“Arandel, what has you so tense?”
“Your Grace,” Arandel started. “The time has come. The Aethereya have risen.”
Ryenna narrowed her eyes on her advisor, her breath caught in her throat for a moment. She pulled her shoulders back slightly and raised her chin as she spoke. “And what of the Aethereya?”
“The prophecies seem to hold true,” Arandel continued. “I have seen it myself. It will only be a matter of time before the two Aethereya reveal themselves. One will take the form of a young witch.”
“A witch,” Ryenna whispered to herself. Witches had not existed in Praecanto for over a thousand years. “That cannot be.”
“I cannot see how it is so,” Arandel said. “Which can only mean that a dark power is involved.”
“And what of the Silver Aethereya?”
Arandel hesitated. “I have suspicions that it has already manifested itself, but I cannot be sure where it is.”
This did not come as a surprise to Ryenna. Dark magic always clouded her vision of the future, and the future had been clouded for some time. It only made sense that a dark magic was involved, but Ryenna could not explain how the darkness came to be in the first place. The witches had been sealed away all those years ago. “Is there a break in the Inbetween?”
Arandel shook her head. “The seal remains intact. I can only assume a witch has escaped your ancestor’s curse and remains hidden in the world.” She paused a moment, then met the queen’s gaze. “They will try to kill her,” she continued. “Without her, the world you’ve built will fall. She must be protected.”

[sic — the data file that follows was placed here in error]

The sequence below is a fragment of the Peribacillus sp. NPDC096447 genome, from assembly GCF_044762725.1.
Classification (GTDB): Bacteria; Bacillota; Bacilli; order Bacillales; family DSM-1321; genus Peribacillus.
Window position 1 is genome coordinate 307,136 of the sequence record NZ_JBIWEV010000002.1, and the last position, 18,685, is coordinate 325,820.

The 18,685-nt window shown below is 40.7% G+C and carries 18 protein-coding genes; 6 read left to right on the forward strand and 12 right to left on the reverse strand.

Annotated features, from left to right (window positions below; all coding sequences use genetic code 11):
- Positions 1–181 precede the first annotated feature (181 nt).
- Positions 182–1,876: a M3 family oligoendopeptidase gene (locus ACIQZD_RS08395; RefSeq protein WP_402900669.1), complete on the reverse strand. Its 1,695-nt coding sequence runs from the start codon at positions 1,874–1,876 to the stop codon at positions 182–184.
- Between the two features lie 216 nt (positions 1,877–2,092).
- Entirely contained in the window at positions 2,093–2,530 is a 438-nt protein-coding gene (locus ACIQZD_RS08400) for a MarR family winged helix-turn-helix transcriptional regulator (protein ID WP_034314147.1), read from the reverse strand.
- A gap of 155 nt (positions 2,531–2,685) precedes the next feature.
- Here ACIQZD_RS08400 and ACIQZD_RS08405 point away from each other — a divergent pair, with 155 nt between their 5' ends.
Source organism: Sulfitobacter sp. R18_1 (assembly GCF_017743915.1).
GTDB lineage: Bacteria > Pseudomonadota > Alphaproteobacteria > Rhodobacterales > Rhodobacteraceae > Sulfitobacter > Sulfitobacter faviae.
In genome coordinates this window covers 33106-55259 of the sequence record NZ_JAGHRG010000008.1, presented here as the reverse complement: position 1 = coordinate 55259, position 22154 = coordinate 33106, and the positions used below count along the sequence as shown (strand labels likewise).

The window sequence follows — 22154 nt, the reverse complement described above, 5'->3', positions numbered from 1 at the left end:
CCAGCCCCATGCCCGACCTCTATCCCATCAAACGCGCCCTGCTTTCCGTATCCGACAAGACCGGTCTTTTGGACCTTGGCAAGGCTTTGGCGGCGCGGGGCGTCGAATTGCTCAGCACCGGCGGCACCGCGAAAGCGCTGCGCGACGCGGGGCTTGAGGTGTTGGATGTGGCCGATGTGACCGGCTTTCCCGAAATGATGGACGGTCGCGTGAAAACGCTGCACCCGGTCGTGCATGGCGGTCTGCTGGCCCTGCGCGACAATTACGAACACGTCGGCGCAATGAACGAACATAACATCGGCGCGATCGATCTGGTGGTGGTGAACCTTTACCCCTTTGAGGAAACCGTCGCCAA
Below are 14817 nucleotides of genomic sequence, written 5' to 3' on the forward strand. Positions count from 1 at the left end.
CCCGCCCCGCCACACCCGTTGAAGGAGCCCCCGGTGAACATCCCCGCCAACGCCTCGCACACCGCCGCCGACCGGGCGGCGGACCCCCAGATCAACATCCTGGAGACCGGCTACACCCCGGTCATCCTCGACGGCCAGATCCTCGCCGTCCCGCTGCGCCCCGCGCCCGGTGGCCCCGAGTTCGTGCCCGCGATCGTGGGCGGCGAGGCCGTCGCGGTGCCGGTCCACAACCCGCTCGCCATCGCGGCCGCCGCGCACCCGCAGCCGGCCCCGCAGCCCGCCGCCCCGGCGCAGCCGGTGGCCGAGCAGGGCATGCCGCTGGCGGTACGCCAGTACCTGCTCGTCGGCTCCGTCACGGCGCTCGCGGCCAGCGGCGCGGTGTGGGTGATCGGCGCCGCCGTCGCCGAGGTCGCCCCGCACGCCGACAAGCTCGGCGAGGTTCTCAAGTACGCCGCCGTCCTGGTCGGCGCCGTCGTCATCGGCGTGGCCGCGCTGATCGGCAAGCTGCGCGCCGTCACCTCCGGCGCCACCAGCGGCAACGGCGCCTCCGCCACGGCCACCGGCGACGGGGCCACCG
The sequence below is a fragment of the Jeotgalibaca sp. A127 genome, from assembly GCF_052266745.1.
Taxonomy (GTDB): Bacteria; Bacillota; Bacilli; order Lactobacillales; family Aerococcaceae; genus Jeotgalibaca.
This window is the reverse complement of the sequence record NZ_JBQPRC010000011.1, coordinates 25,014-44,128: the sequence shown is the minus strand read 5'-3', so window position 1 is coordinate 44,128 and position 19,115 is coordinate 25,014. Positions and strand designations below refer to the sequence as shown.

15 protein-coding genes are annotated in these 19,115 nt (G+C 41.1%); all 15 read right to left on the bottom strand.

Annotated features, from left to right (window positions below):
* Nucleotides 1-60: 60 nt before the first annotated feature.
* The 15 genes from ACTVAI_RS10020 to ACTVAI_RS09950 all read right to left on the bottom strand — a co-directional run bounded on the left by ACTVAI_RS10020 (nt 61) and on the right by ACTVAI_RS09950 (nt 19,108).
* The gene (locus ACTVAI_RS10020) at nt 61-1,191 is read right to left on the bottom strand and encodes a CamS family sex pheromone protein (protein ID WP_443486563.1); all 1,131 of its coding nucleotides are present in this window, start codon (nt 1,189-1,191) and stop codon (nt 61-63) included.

Ryenna grew wary. Something about the two Aethereya didn’t add up. It didn’t make sense that the future of one was much clearer than the other. Which could only mean that the Silver Aethereya was tainted by a dark power. Two sides of the same coin. Light and dark. Good and evil. Ryenna knew that the split of the spirit would only mean a great war between them. “When will the Golden Aethereya manifest?”
“Soon,” Arandel said. “And in three years time, she will be found in the kingdom of Librona. Allies will be broken and trust will be lost. War is on the horizon. With no one left in line, the kingdom of Asmar will be a nation without a leader. Kingdoms will fall. The world of Praecanto will crumble.”
“This war is between the Aethereya,” Queen Ryenna said. “I will not see the six kingdoms destroy themselves over the Golden Aethereya, or this world will already be lost before the real war can even begin.”
“King Sloan holds his own secrets,” she continued. “I believe we can use this to our advantage. A love child, born unbeknownst to him, who will take the throne in Asmar and end the war between the kingdoms before it goes too far. I will go to Librona myself and reveal this to King Sloan.”
“You will lie to him?”
“If Asmar remains without a king, they will destroy themselves as a nation. They will pose a threat to the Golden Aethereya. She will be killed.”
“She must survive,” Ryenna said fiercely. “Do whatever it takes to make it so.”
“I must admit, Your Grace, that I cannot see the future of our world,” Arandel continued. “Even if the Golden Aethereya is spared by Asmar, the dark powers at hand continue to cloud my vision.”
Queen Ryenna hesitated. Though she couldn’t say for certain, she feared that despite all their efforts, the Golden Aethereya would fall. In the war between the Aethereya, darkness would prevail and the witches of the Inbetween would return, ending life as the mortals knew it.
“What will you do, Your Grace?”
Queen Ryenna turned her back to her advisor, her gaze on the long banners that draped the throne room walls. Each banner bore the mark of her ancestors, the creators of the world of Praecanto. She could not see that world fall after all her ancestors had done to keep it safe.
“I will do the only thing that can be done,” she said softly. “I will be sure that the Golden Aethereya will live to protect this world.”